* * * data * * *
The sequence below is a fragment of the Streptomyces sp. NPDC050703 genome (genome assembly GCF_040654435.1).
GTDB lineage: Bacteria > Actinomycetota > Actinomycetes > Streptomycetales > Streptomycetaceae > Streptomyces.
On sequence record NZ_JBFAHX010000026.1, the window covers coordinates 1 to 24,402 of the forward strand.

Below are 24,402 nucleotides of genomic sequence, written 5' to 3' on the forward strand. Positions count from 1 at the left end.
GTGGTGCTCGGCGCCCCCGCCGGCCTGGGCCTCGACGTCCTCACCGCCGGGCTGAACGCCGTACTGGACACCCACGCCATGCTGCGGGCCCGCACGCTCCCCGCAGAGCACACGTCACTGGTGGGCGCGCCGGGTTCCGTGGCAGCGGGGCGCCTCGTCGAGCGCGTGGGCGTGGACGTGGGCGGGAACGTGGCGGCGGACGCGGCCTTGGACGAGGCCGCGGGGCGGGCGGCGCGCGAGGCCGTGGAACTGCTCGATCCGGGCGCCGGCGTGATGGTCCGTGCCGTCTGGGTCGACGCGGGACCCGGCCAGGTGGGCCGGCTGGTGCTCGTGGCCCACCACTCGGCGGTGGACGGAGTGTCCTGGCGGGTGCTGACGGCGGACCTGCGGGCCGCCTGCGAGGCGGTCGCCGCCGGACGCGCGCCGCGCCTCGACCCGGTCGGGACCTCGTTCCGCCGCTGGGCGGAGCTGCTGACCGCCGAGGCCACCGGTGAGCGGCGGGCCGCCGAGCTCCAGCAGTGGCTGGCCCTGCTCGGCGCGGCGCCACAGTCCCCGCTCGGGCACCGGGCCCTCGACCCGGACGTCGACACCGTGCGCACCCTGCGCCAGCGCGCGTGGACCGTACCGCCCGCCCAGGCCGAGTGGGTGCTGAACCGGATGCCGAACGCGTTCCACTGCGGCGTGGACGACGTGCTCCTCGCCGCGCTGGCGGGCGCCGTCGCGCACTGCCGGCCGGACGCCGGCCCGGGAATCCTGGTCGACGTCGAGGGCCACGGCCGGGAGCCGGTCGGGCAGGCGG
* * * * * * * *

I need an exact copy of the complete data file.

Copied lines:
The sequence below is a fragment of the Streptomyces sp. NPDC050703 genome (genome assembly GCF_040654435.1).
GTDB lineage: Bacteria > Actinomycetota > Actinomycetes > Streptomycetales > Streptomycetaceae > Streptomyces.
On sequence record NZ_JBFAHX010000026.1, the window covers coordinates 1 to 24,402 of the forward strand.

Below are 24,402 nucleotides of genomic sequence, written 5' to 3' on the forward strand. Positions count from 1 at the left end.
GTGGTGCTCGGCGCCCCCGCCGGCCTGGGCCTCGACGTCCTCACCGCCGGGCTGAACGCCGTACTGGACACCCACGCCATGCTGCGGGCCCGCACGCTCCCCGCAGAGCACACGTCACTGGTGGGCGCGCCGGGTTCCGTGGCAGCGGGGCGCCTCGTCGAGCGCGTGGGCGTGGACGTGGGCGGGAACGTGGCGGCGGACGCGGCCTTGGACGAGGCCGCGGGGCGGGCGGCGCGCGAGGCCGTGGAACTGCTCGATCCGGGCGCCGGCGTGATGGTCCGTGCCGTCTGGGTCGACGCGGGACCCGGCCAGGTGGGCCGGCTGGTGCTCGTGGCCCACCACTCGGCGGTGGACGGAGTGTCCTGGCGGGTGCTGACGGCGGACCTGCGGGCCGCCTGCGAGGCGGTCGCCGCCGGACGCGCGCCGCGCCTCGACCCGGTCGGGACCTCGTTCCGCCGCTGGGCGGAGCTGCTGACCGCCGAGGCCACCGGTGAGCGGCGGGCCGCCGAGCTCCAGCAGTGGCTGGCCCTGCTCGGCGCGGCGCCACAGTCCCCGCTCGGGCACCGGGCCCTCGACCCGGACGTCGACACCGTGCGCACCCTGCGCCAGCGCGCGTGGACCGTACCGCCCGCCCAGGCCGAGTGGGTGCTGAACCGGATGCCGAACGCGTTCCACTGCGGCGTGGACGACGTGCTCCTCGCCGCGCTGGCGGGCGCCGTCGCGCACTGCCGGCCGGACGCCGGCCCGGGAATCCTGGTCGACGTCGAGGGCCACGGCCGGGAGCCGGTCGGGCAGGCGG